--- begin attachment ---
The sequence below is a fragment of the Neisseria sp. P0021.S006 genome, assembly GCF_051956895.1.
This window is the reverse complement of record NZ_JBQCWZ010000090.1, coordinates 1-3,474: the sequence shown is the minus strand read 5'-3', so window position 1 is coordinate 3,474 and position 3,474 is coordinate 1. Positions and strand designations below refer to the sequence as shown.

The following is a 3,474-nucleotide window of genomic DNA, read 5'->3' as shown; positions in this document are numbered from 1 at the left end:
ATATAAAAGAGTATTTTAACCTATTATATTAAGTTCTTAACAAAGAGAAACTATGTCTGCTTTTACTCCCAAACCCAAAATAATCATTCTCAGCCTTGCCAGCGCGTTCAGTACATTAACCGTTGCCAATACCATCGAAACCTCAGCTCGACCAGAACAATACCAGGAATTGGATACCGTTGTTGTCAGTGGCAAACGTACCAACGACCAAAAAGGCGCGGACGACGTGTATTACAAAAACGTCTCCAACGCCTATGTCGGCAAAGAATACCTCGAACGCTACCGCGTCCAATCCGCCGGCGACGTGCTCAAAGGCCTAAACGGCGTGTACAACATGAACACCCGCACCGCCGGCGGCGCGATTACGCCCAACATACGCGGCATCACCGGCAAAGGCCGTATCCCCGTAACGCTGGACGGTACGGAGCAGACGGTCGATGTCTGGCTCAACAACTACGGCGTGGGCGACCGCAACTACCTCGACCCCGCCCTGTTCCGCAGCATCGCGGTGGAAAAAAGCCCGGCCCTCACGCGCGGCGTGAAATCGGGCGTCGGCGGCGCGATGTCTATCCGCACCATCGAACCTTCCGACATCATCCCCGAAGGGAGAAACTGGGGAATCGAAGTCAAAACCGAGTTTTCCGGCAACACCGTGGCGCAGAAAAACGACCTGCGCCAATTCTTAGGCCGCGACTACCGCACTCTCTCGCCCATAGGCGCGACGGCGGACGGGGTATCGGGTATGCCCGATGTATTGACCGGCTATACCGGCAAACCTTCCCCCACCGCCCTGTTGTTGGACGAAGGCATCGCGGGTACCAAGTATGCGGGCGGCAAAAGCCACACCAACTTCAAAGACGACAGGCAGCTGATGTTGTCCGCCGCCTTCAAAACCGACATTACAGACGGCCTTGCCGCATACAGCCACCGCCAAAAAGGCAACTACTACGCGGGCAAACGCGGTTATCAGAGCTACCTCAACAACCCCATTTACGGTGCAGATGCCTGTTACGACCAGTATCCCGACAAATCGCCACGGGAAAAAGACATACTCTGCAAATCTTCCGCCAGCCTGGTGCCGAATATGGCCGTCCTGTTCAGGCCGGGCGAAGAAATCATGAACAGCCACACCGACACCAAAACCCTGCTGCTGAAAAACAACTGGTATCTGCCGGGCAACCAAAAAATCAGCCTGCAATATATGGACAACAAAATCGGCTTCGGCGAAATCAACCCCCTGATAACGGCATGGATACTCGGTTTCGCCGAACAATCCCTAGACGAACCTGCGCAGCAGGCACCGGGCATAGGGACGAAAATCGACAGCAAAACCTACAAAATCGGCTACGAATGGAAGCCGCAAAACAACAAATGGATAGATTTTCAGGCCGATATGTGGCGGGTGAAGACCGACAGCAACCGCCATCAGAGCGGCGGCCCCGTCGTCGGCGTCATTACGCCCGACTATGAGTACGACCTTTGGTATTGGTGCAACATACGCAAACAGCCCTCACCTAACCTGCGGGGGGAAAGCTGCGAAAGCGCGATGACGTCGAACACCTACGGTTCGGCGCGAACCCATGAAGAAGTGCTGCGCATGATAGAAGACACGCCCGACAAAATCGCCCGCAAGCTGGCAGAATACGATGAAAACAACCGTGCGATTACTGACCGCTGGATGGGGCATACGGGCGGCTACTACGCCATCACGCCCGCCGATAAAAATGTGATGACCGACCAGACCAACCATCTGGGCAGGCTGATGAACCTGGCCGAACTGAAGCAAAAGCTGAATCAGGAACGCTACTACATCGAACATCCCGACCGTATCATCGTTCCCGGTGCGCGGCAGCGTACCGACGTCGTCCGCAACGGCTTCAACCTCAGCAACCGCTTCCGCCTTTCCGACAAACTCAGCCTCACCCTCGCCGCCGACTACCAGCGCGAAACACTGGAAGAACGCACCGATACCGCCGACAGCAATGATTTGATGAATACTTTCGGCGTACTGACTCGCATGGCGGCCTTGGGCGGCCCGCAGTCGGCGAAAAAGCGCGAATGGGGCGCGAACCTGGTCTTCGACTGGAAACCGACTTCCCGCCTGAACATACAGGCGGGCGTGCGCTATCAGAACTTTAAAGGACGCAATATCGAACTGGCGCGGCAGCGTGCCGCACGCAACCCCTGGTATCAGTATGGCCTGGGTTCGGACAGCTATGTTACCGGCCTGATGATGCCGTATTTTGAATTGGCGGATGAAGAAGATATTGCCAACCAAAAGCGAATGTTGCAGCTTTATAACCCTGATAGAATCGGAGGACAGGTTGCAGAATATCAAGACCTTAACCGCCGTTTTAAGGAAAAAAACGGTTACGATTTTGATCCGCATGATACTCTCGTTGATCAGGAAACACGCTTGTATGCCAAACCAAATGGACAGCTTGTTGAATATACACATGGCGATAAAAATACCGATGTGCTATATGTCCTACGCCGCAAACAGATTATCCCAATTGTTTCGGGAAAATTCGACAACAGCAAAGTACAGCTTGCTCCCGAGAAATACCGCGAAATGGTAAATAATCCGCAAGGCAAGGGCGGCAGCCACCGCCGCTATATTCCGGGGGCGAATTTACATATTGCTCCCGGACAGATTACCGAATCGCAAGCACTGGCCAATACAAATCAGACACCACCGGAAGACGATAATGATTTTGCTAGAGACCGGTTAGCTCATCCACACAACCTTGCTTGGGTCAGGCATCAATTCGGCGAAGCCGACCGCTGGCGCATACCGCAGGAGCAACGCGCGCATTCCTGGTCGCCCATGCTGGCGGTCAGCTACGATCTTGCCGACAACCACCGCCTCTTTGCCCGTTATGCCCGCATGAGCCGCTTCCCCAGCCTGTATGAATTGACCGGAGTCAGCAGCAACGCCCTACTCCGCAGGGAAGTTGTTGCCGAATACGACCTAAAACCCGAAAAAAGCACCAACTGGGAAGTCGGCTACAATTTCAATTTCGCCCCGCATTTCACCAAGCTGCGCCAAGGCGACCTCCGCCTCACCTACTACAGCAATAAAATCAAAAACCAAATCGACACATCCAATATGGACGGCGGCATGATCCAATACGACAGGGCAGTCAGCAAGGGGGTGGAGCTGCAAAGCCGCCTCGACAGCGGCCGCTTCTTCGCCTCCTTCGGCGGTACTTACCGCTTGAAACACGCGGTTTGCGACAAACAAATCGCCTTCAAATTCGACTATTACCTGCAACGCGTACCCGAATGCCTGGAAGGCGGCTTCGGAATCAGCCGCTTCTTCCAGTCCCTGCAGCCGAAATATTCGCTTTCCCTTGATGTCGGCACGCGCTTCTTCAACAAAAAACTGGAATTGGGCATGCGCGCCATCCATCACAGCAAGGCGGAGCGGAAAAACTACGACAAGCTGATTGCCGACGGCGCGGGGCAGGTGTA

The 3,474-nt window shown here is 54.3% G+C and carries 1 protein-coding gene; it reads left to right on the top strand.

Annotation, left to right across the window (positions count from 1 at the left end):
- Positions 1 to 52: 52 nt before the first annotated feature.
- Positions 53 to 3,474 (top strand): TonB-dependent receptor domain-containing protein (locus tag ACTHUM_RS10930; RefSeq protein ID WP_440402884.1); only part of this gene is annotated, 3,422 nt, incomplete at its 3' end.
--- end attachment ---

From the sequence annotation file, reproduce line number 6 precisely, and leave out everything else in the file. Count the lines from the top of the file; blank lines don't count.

Annotation, left to right across the window (positions count from 1 at the left end):